Important information

COVID-19 and pregnancy - An update for our patients

We would like to take this opportunity to update you about your maternity care during the coronavirus (COVID-19) pandemic, and assure you that our dedicated team of expert nurses, physicians and midwives are committed to providing safe and effective care to every patient who walks through our doors.

Read the full letter to our patients

As the region’s only Level III Neonatal Intensive Care Unit (NICU), Gulf Coast Regional Medical Center is uniquely qualified to care for premature or critically ill babies. Every physician, specialist, and nurse who is part of our NICU team understands intimately the special care and attention our babies require. We also understand the special concerns this time may create for families.

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The Team Approach

For every baby in the NICU, there is a family that needs comfort and support. Many concerns can arise related to the condition of your baby, separation from your baby and the challenges of having a newborn in the hospital. The NICU staff – including physicians, nurses, respiratory therapists, a nurse manager, physical and occupational therapists and the pharmacy staff – work together as a team to provide support to families. Additional services, including access to a chaplain, are available.

The Neonatal Transport Team

Our NICU staff consists of registered nurses and respiratory therapists who are specially-trained in the management and transport of critically ill and premature newborns, as well as physicians, nurses, developmental therapists, case managers, dietary, physical and occupational therapists, and pharmacists. The transport team will safely deliver your baby to the NICU in the Women’s and Children’s Center of Gulf Coast Regional Medical Center in Panama City.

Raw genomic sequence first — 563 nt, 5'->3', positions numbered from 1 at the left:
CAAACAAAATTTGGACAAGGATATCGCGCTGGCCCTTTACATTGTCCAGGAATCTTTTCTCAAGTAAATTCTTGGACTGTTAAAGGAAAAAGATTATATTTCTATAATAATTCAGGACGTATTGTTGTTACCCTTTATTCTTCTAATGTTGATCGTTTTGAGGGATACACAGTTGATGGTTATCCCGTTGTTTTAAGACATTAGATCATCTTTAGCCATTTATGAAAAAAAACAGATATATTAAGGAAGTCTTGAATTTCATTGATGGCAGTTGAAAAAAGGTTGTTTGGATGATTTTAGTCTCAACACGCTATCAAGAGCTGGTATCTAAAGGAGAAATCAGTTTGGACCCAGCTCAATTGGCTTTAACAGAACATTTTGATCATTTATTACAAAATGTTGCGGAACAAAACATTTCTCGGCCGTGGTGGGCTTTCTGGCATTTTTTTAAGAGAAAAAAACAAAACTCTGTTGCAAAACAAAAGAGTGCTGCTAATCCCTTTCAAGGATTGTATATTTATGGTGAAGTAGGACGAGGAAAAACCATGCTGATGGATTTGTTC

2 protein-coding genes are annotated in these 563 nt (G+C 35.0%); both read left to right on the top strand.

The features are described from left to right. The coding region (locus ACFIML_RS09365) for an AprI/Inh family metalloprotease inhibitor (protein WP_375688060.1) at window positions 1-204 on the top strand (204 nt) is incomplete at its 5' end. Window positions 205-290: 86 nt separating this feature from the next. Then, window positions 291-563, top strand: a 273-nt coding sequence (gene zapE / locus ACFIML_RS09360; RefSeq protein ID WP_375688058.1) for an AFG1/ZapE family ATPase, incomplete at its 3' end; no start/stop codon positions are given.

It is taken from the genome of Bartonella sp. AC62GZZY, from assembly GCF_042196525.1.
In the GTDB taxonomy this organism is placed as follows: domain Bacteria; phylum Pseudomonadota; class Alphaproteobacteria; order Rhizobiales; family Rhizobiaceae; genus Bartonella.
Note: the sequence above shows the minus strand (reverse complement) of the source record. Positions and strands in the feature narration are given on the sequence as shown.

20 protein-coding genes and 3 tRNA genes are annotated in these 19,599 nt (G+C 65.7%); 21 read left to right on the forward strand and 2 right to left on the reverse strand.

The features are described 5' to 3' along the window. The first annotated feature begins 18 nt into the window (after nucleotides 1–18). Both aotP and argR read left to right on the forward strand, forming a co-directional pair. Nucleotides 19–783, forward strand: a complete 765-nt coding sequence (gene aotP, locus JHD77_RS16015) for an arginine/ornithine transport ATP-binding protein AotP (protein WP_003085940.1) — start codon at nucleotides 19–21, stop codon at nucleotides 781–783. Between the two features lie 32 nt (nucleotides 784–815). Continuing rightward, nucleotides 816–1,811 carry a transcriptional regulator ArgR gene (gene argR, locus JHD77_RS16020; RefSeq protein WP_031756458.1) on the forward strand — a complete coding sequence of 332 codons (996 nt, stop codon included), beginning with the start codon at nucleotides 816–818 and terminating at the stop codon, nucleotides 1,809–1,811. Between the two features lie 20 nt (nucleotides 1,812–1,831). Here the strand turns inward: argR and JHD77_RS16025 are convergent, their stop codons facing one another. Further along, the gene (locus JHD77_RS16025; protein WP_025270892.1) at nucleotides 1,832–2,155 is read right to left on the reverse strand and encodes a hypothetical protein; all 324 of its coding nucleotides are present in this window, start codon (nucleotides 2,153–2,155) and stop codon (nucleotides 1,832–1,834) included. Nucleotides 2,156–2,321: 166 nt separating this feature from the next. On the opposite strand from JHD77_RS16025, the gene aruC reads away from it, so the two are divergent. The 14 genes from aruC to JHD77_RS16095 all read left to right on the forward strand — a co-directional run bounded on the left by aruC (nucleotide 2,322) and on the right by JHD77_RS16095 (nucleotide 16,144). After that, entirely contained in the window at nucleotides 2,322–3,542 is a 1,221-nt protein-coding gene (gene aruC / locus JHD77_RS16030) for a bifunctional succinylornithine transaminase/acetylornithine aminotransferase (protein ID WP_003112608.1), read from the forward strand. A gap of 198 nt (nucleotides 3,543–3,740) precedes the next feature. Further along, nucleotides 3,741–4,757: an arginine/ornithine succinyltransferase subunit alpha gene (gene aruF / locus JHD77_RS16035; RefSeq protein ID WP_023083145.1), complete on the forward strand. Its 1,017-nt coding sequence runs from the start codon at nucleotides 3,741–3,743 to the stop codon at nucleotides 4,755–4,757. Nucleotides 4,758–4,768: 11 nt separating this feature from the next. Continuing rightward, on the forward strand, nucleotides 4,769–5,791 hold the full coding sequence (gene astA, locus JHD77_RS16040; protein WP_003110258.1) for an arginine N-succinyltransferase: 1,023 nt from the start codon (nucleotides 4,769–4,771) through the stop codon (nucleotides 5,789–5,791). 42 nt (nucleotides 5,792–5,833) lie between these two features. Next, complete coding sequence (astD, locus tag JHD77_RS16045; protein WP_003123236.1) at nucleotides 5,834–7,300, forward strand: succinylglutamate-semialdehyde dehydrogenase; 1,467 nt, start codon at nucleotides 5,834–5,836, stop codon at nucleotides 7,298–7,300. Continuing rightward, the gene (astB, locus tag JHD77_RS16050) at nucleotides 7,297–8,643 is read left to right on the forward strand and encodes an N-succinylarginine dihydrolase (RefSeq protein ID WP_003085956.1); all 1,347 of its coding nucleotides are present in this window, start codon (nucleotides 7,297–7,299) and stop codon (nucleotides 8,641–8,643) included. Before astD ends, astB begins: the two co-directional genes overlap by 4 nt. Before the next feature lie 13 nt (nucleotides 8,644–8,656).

The Medical & Nursing Team

While in the NICU, your baby will be under the care of a neonatologist, a physician who specializes in the care of critically ill and premature newborns. Decisions about your baby’s care are made by the neonatologist. He or she is available to answer questions and provide support. Registered Neonatal Nurses complete the team, bringing years of specialized training and experience to care for your newborn.

Babies & Infections

Babies in the NICU are very susceptible to infections. This can delay recovery and may have long-lasting effects. To help protect against infections, we have developed the following guidelines:

  • Limit number of visitors to parents, grandparents and siblings over 10 years of age and no more than two at a time.
  • Visiting at change of shift (6:30am – 9:00am and 6:30pm – 9:00pm) should be limited and with the awareness that you might need to wait if rounds and /or treatments are taking place.
  • Always wash your hands thoroughly before and after holding or touching your baby. The nurses will instruct you on how to do a two-minute scrub;
  • Please notify your baby’s nurse before visiting if you have any sign of illness, especially if you have been exposed to a contagious disease or have a cold sore. We ask you NOT to visit if you have an unexplained fever over 100 degrees.
  • When visiting, please remain at your baby’s bedside. In order to protect everyone’s right to privacy, we ask that you not ask about other patients or look at their records.

Checking on Your Baby

If you are unable to visit the hospital and would like to check on your baby’s condition, please call your baby’s nurse for a progress report at (850) 747-7712. It may be best to call at times other than during nursing shift changes – 6:30am and 6:30pm. Feel free to speak to your baby’s doctor, nurses or other members of the family support team. They can help you with any questions or concerns that you may have.


For support and guidance in making breastfeeding decisions, a certified lactation consultant is available to assist you. Storage areas and supplies for breast milk are available while your infant remains hospitalized. Should you wish to breastfeed, we want to ensure your breastfeeding experience is a successful and rewarding one.

Visiting Guidelines

Parents may visit anytime. You will be asked to give the ID number found on your hospital ID band before any information about your baby can be released over the phone. Information is only given to parents. We ask that you share information with your family and friends. Visitors are limited to two at the bedside at any time

Going Home

After your baby is admitted to the NICU, the staff will work with you to plan ahead for discharge. This will help ease the transition from the hospital to your home. If you have any comments, positive or negative, please share them with our staff or Director of Women’s and Children’s Services. She can be reached at 770-8967. The Gulf Coast Regional Medical Center NICU is committed to working with you to make sure that your baby receives the best possible care both in and out of the hospital.